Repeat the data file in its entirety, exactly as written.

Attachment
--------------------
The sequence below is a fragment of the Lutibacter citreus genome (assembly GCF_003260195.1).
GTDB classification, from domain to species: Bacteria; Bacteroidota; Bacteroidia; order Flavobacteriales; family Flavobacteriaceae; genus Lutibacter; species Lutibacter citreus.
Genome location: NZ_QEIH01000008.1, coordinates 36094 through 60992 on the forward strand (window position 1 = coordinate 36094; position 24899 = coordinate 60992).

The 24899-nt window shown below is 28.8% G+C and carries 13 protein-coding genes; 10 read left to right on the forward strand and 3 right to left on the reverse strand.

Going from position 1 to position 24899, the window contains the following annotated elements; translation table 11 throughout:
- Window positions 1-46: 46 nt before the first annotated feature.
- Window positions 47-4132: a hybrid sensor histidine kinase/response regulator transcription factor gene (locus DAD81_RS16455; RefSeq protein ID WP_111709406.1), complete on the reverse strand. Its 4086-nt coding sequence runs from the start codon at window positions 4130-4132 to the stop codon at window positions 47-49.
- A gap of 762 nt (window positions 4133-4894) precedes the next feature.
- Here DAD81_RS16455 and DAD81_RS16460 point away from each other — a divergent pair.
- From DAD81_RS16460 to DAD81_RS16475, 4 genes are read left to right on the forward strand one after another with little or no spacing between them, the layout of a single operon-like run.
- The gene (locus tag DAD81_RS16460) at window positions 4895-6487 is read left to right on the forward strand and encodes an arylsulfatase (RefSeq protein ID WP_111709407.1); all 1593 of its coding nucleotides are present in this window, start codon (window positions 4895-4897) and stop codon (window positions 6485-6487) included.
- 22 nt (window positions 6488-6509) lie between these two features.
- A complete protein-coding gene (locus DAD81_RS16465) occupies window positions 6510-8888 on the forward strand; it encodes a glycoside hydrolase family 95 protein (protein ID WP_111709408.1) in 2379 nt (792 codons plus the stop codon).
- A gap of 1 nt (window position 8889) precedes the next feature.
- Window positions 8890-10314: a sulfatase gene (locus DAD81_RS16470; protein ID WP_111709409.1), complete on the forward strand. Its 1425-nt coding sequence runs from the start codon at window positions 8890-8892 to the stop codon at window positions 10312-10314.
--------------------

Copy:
The sequence below is a fragment of the Lutibacter citreus genome (assembly GCF_003260195.1).
GTDB classification, from domain to species: Bacteria; Bacteroidota; Bacteroidia; order Flavobacteriales; family Flavobacteriaceae; genus Lutibacter; species Lutibacter citreus.
Genome location: NZ_QEIH01000008.1, coordinates 36094 through 60992 on the forward strand (window position 1 = coordinate 36094; position 24899 = coordinate 60992).

The 24899-nt window shown below is 28.8% G+C and carries 13 protein-coding genes; 10 read left to right on the forward strand and 3 right to left on the reverse strand.

Going from position 1 to position 24899, the window contains the following annotated elements; translation table 11 throughout:
- Window positions 1-46: 46 nt before the first annotated feature.
- Window positions 47-4132: a hybrid sensor histidine kinase/response regulator transcription factor gene (locus DAD81_RS16455; RefSeq protein ID WP_111709406.1), complete on the reverse strand. Its 4086-nt coding sequence runs from the start codon at window positions 4130-4132 to the stop codon at window positions 47-49.
- A gap of 762 nt (window positions 4133-4894) precedes the next feature.
- Here DAD81_RS16455 and DAD81_RS16460 point away from each other — a divergent pair.
- From DAD81_RS16460 to DAD81_RS16475, 4 genes are read left to right on the forward strand one after another with little or no spacing between them, the layout of a single operon-like run.
- The gene (locus tag DAD81_RS16460) at window positions 4895-6487 is read left to right on the forward strand and encodes an arylsulfatase (RefSeq protein ID WP_111709407.1); all 1593 of its coding nucleotides are present in this window, start codon (window positions 4895-4897) and stop codon (window positions 6485-6487) included.
- 22 nt (window positions 6488-6509) lie between these two features.
- A complete protein-coding gene (locus DAD81_RS16465) occupies window positions 6510-8888 on the forward strand; it encodes a glycoside hydrolase family 95 protein (protein ID WP_111709408.1) in 2379 nt (792 codons plus the stop codon).
- A gap of 1 nt (window position 8889) precedes the next feature.
- Window positions 8890-10314: a sulfatase gene (locus DAD81_RS16470; protein ID WP_111709409.1), complete on the forward strand. Its 1425-nt coding sequence runs from the start codon at window positions 8890-8892 to the stop codon at window positions 10312-10314.